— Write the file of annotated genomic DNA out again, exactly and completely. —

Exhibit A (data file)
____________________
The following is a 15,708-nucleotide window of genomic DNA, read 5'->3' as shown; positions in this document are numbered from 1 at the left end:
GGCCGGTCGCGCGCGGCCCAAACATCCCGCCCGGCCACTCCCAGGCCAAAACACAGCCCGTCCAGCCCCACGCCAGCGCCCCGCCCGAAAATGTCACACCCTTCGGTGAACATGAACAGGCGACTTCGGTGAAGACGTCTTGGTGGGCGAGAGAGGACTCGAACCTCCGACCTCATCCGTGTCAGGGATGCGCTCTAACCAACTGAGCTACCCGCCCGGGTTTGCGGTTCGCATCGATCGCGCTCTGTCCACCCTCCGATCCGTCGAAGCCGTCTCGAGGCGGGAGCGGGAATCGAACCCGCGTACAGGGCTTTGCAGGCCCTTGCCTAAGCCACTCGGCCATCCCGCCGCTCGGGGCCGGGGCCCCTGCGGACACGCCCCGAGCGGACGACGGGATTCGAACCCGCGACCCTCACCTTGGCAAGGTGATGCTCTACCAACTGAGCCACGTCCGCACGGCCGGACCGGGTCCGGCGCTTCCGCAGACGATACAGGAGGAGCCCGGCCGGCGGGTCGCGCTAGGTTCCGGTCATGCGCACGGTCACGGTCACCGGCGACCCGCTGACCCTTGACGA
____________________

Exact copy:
The following is a 15,708-nucleotide window of genomic DNA, read 5'->3' as shown; positions in this document are numbered from 1 at the left end:
GGCCGGTCGCGCGCGGCCCAAACATCCCGCCCGGCCACTCCCAGGCCAAAACACAGCCCGTCCAGCCCCACGCCAGCGCCCCGCCCGAAAATGTCACACCCTTCGGTGAACATGAACAGGCGACTTCGGTGAAGACGTCTTGGTGGGCGAGAGAGGACTCGAACCTCCGACCTCATCCGTGTCAGGGATGCGCTCTAACCAACTGAGCTACCCGCCCGGGTTTGCGGTTCGCATCGATCGCGCTCTGTCCACCCTCCGATCCGTCGAAGCCGTCTCGAGGCGGGAGCGGGAATCGAACCCGCGTACAGGGCTTTGCAGGCCCTTGCCTAAGCCACTCGGCCATCCCGCCGCTCGGGGCCGGGGCCCCTGCGGACACGCCCCGAGCGGACGACGGGATTCGAACCCGCGACCCTCACCTTGGCAAGGTGATGCTCTACCAACTGAGCCACGTCCGCACGGCCGGACCGGGTCCGGCGCTTCCGCAGACGATACAGGAGGAGCCCGGCCGGCGGGTCGCGCTAGGTTCCGGTCATGCGCACGGTCACGGTCACCGGCGACCCGCTGACCCTTGACGA